What can be done if it is dementia?Although dementia is a progressive condition, the person will be able to continue with many activities for some time. It is important that the person’s skills and abilities are maintained and supported for as long as possible, and that they are given the opportunity to fulfil their potential. However, the experience of failure can be frustrating and upsetting, so it is important to find a balance between encouraging independence and ensuring that the person’s self-esteem and dignity are not undermined.
At present there is no cure for dementia. People progress from mild to moderate to more severe dementia over a period of years. New drug treatments seek to slow down or delay the progression of the disease and it is hoped that treatments will become more effective in the future. See the Society’s information sheet Drug treatments for Alzheimer’s disease – Aricept, Exelon, Reminyl and Ebixa.
Strategies for supporting the person with dementia People who develop dementia are, first and foremost, human beings with individual personalities, life histories, likes and dislikes. Dementia affects a person’s ability to communicate, so they may develop alternative ways of expressing their feelings. By understanding something of a person’s past and personality we can begin to understand what they might be feeling and why they respond in the way they do.
Many practical strategies have been developed to support people with dementia and their carers. Here are some ideas:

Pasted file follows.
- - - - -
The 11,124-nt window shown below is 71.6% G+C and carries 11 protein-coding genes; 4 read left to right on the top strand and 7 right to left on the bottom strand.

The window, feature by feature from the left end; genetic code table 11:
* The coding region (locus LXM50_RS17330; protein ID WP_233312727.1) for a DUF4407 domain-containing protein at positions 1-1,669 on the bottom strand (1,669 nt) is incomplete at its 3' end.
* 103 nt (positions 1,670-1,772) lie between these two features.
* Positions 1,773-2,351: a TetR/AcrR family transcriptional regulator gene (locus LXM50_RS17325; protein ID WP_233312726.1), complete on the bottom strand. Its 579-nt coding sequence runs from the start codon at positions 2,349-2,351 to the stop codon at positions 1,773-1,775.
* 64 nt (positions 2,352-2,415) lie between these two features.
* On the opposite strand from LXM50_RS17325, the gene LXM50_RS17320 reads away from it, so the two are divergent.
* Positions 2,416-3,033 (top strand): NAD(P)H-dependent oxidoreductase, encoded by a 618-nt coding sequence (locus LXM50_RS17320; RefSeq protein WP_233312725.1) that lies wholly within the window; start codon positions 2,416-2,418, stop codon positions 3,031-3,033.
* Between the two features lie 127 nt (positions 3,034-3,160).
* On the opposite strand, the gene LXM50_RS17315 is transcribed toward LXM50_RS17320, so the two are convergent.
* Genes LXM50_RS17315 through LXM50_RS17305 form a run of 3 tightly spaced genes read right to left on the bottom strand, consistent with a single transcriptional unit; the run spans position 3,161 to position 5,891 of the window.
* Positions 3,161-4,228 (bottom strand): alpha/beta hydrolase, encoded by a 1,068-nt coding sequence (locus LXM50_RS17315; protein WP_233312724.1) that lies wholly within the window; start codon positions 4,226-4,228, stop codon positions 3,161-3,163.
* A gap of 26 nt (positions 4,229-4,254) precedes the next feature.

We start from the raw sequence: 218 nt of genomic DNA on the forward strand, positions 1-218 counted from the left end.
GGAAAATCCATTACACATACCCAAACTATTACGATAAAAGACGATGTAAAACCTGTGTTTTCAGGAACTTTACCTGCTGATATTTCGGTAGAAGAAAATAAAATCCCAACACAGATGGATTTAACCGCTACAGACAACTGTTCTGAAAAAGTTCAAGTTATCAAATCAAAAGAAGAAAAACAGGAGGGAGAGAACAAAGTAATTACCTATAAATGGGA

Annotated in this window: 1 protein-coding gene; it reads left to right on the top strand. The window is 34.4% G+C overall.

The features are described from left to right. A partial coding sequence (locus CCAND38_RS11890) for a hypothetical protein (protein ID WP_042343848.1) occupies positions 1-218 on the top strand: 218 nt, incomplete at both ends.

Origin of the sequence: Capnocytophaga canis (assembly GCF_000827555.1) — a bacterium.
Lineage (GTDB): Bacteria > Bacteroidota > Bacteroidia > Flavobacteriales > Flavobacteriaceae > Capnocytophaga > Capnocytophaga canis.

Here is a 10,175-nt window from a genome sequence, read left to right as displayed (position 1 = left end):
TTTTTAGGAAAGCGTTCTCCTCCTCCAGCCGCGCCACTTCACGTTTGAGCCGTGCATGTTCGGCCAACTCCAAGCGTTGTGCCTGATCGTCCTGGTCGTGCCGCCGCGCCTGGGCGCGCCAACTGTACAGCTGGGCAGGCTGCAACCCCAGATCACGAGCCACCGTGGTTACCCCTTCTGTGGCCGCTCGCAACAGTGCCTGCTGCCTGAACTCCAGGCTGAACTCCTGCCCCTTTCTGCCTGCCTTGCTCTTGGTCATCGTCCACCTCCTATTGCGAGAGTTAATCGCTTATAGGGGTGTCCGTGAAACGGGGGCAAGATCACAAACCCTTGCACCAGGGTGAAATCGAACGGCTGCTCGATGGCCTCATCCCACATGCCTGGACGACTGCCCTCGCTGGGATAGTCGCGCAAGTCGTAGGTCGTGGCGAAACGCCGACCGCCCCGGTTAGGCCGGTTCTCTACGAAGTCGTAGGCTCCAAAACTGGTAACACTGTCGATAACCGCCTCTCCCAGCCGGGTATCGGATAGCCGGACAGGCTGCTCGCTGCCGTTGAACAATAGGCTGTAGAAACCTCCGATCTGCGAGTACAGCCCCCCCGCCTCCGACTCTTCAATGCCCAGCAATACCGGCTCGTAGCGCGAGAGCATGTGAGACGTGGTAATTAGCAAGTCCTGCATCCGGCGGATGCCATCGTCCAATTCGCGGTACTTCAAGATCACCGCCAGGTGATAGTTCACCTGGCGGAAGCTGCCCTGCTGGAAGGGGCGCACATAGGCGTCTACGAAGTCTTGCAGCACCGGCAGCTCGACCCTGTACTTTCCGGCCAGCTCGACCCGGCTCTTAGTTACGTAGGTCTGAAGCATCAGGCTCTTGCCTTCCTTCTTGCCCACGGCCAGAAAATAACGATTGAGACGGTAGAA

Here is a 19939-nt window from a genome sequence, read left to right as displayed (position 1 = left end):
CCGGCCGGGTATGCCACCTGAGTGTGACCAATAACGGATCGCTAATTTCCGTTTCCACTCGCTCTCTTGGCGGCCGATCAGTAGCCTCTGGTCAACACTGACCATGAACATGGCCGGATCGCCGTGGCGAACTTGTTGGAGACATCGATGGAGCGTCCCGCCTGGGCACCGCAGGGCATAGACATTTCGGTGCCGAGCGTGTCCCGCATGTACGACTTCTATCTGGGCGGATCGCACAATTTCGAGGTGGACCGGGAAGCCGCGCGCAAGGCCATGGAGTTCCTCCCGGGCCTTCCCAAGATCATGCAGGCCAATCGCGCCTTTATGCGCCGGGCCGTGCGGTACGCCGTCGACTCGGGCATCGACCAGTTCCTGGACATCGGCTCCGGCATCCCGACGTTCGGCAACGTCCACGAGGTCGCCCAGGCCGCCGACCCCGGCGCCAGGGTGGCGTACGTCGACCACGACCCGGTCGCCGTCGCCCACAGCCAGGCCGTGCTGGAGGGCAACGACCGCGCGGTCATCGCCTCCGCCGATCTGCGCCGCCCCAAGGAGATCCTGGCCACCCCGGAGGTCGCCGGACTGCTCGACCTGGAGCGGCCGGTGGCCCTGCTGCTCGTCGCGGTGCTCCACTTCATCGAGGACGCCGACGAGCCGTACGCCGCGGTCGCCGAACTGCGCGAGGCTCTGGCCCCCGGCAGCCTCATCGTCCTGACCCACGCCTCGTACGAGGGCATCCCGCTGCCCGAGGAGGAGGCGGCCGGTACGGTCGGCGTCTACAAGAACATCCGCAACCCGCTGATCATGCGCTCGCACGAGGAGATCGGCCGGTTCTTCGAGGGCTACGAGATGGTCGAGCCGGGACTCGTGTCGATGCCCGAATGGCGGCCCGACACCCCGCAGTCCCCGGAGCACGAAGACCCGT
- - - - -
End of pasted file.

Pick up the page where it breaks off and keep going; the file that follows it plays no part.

Enable individuals to have as much control over their life as possible. Use prompts and reassurance during tasks they now find more difficult.
Help the person by using visual clues and planners to structure the day.
Use visual labels on doors to help people find their way around their home in the early stages.
Try to structure the day so that activities happen in the same order. Routines should be individual and allow for flexibility.
A ‘life story book’ comprising photos and mementos from the person’s past may be a useful way to help the person interact and reminisce.
If speech is a problem make use of body language. Simplify sentences and instructions, listen carefully and give plenty of time for the person to respond.
If someone is agitated, the environment might be too busy or noisy.
Relaxation techniques such as massage, aromatherapy and music can be effective and enjoyable.
If someone becomes aggressive, carers and professionals should work together to try to establish reasons for the person’s frustration and find ways of preventing the behaviour or coping with the situation should it arise.
Medication may be used if someone is experiencing high levels of agitation, psychotic symptoms or depression. It is important that any prescribed medicine is monitored closely and that other ways of dealing with the situation are thoroughly explored.

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I want to know how a person can be treated who is afflicted with Alzheimer's disease? What is Alzheimer's disease?

MD - Psychiatry
Psychiatrist, Jalandhar
Brain cell start dying. Memory and personality deteriorates. Medicines are available but can't cure, only stabilise patient.